Progress and Excitement – SNU’s Programme in Moscow
The SNU programme (Seoul National University) was held in Moscow for the second time as part of HSE’s Summer University programme. This time, five groups of Korean students came to study Russian, three of which began studying from an absolute beginner level, with the other two groups having already studied it at home in Seoul.
‘The advantage of this programme is the combination of academic courses with the study of Russian’, says Oksana Chernenko, Head of the Department for Educational Innovations and Short International Programmes. ‘We offer academic courses in international relations, cultural studies, history, and management. The effect of such combination is quite clear. Students gain a better understanding of the country whose language they are studying, while the language itself can help them immerse themselves in its daily life, culture, etc. Since the focus of this programme is the Russian language, the 'Understanding Modern Russia' course included 8 lectures on such various topics as the country’s economy, international relations, media culture, food safety and related policies, the BRICS countries, etc.'
At the final meeting the students prepared presentations on their projects. The majority of projects were dedicated to Russian culture and the possibility of developing cultural and economic relations between Korea and Russia, including an increase in the share of Korean products on the Russian market. Students gave creative presentations and even staged a performance, singing children’s songs, rhymes and modern songs that have already become classics – for example, about Moscow and works by Victor Tsoi. They also showed short videos about how they searched for the grave of Russian playwright and short story writer Anton Chekhov.
‘It was quite interesting that students got to 'see' Moscow through the presentations, which included the results of research into such varying topics as how movie theatres in Moscow and Seoul differ in terms of how space is organized, viewer focus, etc., as well as the differences between the repertories of Russian and Korean opera and ballet companies,’ comments Oksana Chernenko.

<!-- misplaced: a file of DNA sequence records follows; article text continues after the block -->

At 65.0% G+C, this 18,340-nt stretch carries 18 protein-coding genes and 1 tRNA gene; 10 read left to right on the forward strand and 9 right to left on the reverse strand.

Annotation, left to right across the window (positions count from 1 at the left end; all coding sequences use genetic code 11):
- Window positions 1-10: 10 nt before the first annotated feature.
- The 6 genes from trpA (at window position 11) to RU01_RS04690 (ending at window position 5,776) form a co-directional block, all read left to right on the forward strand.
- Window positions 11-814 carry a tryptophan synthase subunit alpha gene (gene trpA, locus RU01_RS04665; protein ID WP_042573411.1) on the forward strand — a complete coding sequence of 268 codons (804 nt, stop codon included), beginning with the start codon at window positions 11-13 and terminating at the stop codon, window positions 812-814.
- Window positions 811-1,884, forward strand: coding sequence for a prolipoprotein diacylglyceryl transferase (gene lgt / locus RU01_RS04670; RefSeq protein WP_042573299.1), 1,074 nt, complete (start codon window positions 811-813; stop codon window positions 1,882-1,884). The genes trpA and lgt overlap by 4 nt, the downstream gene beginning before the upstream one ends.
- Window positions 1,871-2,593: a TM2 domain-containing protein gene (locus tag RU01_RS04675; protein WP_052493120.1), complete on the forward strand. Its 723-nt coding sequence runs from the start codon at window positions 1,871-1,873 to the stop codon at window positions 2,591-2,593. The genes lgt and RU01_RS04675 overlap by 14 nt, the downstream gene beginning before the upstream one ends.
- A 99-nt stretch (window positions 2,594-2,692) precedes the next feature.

Professor Park from the College of Humanities of Seoul National University was one of the initiators and partners of the SNU in Moscow programme:
‘Of course, we can study Russian in Seoul, but in Korea students have few opportunities to interact with native Russian speakers. In Moscow, the situation is totally different - there are Russian lecturers and friends here. The programme is very well organized and has competent faculty who impressed me a lot.
‘All the students who came to Moscow this time were very different. Our main goal was to generate interest in Russia among them, so we chose students with different majors, including economics, political science, medicine and others, who looked forward to learning more about this country.
‘In addition to the Russian language course, we also offered courses in economics, political science, and sociology. I attended the lectures along with the students, and I have to admit that the academic level of the lectures was very high and advanced’.
I chose the SNU in Moscow programme as I specialize in Russian language and literature. I became interested in this country at school (which specialized in foreign languages), because there are few such professionals. So my Russian knowledge is a big advantage for me. I was really excited by the Russian course here, because in Korea we did not have opportunities to talk to native speakers. We could read difficult texts, such as ‘Harmony with Nature and Society’, but I couldn’t speak. But here, I finally was able to develop my speaking skills, and I really feel the progress.
As a nuclear engineer, I’ve always admired the Russian past of being a superpower and its high-technology in power engineering. When I came here, I visited Hospital No. 6, where casualties were treated, as well as MEPHI. I’ve been to many European countries, but something unique about Russia is the number of young people on the streets. Before this programme I didn't even know the letters, but now I can sing Russian songs – for me it's tremendous progress. And this programme has given my future an international scope. Finally, I bought some Russian books here, and in the future I plan to read them and to learn Russian better.
Prepared by Alyona Churakova, HSE News Service intern
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